Help! My Baby Just Swallowed an Object!

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It’s a surefire shocker if you see your baby or young toddler putting something other than food in his mouth. Good if you have the presence of mind and quick reaction to grab the thing from him before he swallows it–which, unfortunately, is often not the case.

Some things that are likely to end up in your baby’s hands (and mouth) are small objects left carelessly lying around like marbles, buttons, pebbles, toothpicks, match sticks, cotton balls, and small coins, to name a few.

We won’t mention scarier scenarios where thumb tacks, small screws or nails, or needles are involved.

So, what do you do if your baby swallowed an object?

Harmless and Harmful Objects

The first thing to do is observe your kid–that is, if the object is not pointed or sharp. If it is, then rush your kid to the nearest hospital at once. But other objects, especially smaller ones, aren’t usually harmful when swallowed and naturally goes out of the body through the stool during bowel movement. But if your kid reacts strangely, like feeling dizzy, vomiting, losing appetite, running a fever or wheezing, rush him to the emergency room at once.

However, there are instances when kids look okay even after swallowing an object. Don’t be complacent–kids swallowing objects is not normal. The reaction may just be delayed, and you should be using that lull before the storm to take the kid to the doctor or hospital before the worse comes.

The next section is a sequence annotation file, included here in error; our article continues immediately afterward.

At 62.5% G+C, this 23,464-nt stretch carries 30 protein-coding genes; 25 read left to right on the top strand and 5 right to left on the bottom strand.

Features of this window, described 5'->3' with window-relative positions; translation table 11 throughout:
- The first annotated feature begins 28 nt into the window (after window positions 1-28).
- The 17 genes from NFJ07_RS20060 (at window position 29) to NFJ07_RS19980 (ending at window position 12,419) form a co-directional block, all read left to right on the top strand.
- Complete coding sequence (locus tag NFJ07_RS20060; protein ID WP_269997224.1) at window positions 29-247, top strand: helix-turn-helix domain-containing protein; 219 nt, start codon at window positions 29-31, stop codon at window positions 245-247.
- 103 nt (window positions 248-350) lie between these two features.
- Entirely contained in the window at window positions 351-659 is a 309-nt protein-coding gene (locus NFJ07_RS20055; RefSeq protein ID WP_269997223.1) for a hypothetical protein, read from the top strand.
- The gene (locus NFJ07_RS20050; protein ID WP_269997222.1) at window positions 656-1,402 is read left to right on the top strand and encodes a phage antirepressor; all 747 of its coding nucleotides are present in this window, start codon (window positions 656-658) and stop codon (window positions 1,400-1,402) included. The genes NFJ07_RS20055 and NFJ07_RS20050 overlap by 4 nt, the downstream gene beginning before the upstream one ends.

Nothing in the Stool

What if the baby swallowed an object but it doesn’t appear in the stool? To make doubly sure that it really isn’t there, put the poop in a strainer and pour hot water on it. Productive poop can bury small objects effectively and keep you from seeing them. If the object surfaces, you’re in luck! No need to take your kid to the doctor. If it doesn’t, it’s time for an urgent appointment with the doctor then.

Object Chokes Kid

Even if the object swallowed isn’t pointed or sharp–but if it chokes the kid–he’s in immediate danger. As you rush him to the emergency room of the nearest hospital, someone knowledgeable should apply induced coughing-out of the foreign object stuck in the throat. Or, CPR for babies or toddlers. Parents should learn the technique before needing them for an actual situation.

Prevention is Better

In any situation, prevention is better than cure. Keep all objects out of your baby’s reach.

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